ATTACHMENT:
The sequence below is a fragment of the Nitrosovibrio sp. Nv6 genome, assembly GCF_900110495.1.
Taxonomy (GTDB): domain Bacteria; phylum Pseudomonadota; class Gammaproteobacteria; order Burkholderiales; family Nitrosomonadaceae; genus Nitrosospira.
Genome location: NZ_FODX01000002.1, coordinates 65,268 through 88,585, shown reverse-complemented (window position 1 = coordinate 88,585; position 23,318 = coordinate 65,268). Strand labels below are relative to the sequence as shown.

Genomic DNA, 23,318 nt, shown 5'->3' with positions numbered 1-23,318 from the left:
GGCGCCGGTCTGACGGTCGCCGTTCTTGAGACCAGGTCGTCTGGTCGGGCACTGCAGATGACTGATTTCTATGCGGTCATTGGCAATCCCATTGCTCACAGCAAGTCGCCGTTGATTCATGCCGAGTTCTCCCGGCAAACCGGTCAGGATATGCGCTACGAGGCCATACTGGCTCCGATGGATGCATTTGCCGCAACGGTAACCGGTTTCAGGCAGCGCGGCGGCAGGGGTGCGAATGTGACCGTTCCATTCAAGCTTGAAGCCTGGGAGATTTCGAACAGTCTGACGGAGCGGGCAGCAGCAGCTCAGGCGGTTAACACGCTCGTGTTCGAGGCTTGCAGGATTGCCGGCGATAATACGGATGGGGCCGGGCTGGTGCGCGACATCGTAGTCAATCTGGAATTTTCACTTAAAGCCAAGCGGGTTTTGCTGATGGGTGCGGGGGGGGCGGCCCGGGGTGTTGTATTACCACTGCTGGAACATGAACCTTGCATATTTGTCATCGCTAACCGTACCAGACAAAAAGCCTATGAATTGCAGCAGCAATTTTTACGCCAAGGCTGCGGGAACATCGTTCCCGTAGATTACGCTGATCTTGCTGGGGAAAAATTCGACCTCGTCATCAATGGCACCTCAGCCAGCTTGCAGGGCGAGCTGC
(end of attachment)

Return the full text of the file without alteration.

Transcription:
The sequence below is a fragment of the Nitrosovibrio sp. Nv6 genome, assembly GCF_900110495.1.
Taxonomy (GTDB): domain Bacteria; phylum Pseudomonadota; class Gammaproteobacteria; order Burkholderiales; family Nitrosomonadaceae; genus Nitrosospira.
Genome location: NZ_FODX01000002.1, coordinates 65,268 through 88,585, shown reverse-complemented (window position 1 = coordinate 88,585; position 23,318 = coordinate 65,268). Strand labels below are relative to the sequence as shown.

Genomic DNA, 23,318 nt, shown 5'->3' with positions numbered 1-23,318 from the left:
GGCGCCGGTCTGACGGTCGCCGTTCTTGAGACCAGGTCGTCTGGTCGGGCACTGCAGATGACTGATTTCTATGCGGTCATTGGCAATCCCATTGCTCACAGCAAGTCGCCGTTGATTCATGCCGAGTTCTCCCGGCAAACCGGTCAGGATATGCGCTACGAGGCCATACTGGCTCCGATGGATGCATTTGCCGCAACGGTAACCGGTTTCAGGCAGCGCGGCGGCAGGGGTGCGAATGTGACCGTTCCATTCAAGCTTGAAGCCTGGGAGATTTCGAACAGTCTGACGGAGCGGGCAGCAGCAGCTCAGGCGGTTAACACGCTCGTGTTCGAGGCTTGCAGGATTGCCGGCGATAATACGGATGGGGCCGGGCTGGTGCGCGACATCGTAGTCAATCTGGAATTTTCACTTAAAGCCAAGCGGGTTTTGCTGATGGGTGCGGGGGGGGCGGCCCGGGGTGTTGTATTACCACTGCTGGAACATGAACCTTGCATATTTGTCATCGCTAACCGTACCAGACAAAAAGCCTATGAATTGCAGCAGCAATTTTTACGCCAAGGCTGCGGGAACATCGTTCCCGTAGATTACGCTGATCTTGCTGGGGAAAAATTCGACCTCGTCATCAATGGCACCTCAGCCAGCTTGCAGGGCGAGCTGC